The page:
# Orthogonality of vectors

Geometrically, one can alternatively take the approach that “orthogonality” is the fundamental structure to be added to a real vector space $${V=\mathbb{R}^{n}}$$. Orthogonality is defined by requiring that:

1. Any subspace $${W}$$ defines an orthogonal complement $${W^{\bot}}$$ such that only the zero vector is contained in both spaces (an orthogonal decomposition)
2. If $${v}$$ is orthogonal to $${w}$$, then $${w}$$ is orthogonal to $${v}$$

One can then look for bilinear forms that vanish for orthogonal vector arguments. A degenerate form features at least one vector $${v}$$ that is orthogonal to every other vector in $${V}$$, thus violating (1) by being in both $${V}$$ and $${V^{\bot}}$$. By linearity, (2) can only be satisfied if the form is either symmetric or anti-symmetric. Thus our only two candidates are a pseudo inner product or a nondegenerate 2-form.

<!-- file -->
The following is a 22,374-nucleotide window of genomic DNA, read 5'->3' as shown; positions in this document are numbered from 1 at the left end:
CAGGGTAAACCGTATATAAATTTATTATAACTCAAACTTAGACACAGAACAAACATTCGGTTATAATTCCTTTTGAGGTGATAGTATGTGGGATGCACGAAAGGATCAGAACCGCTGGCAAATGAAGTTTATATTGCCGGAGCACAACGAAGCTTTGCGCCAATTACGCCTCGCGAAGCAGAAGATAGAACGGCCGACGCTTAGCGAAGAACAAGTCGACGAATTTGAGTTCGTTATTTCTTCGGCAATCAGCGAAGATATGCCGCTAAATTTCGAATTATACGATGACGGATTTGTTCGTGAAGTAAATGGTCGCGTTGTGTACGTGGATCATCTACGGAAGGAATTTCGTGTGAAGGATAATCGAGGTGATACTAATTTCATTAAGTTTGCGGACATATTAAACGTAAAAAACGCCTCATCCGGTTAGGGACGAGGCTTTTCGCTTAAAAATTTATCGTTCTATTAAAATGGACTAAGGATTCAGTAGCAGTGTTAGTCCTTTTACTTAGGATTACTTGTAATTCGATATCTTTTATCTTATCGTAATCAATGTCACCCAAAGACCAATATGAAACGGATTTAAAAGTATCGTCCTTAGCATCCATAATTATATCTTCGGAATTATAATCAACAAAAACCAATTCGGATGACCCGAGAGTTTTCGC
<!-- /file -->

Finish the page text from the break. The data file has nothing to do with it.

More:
A nondegenerate 2-form is called a symplectic form, and by nondegeneracy can only exist in an even-dimensional vector space, which is then called a symplectic vector space. Every finite-dimensional symplectic vector space is isomorphic to $${\mathbb{R}^{2n}}$$ under the standard symplectic form

$$\displaystyle J=\begin{pmatrix}0 & I\\ -I & 0 \end{pmatrix}$$

(where $${J_{\mu\nu}\equiv J\left(e_{\mu},e_{\nu}\right)}$$ and $${I}$$ is the identity matrix), which is then isomorphic to $${\mathbb{C}^{n}}$$ under the imaginary part of the complex inner product.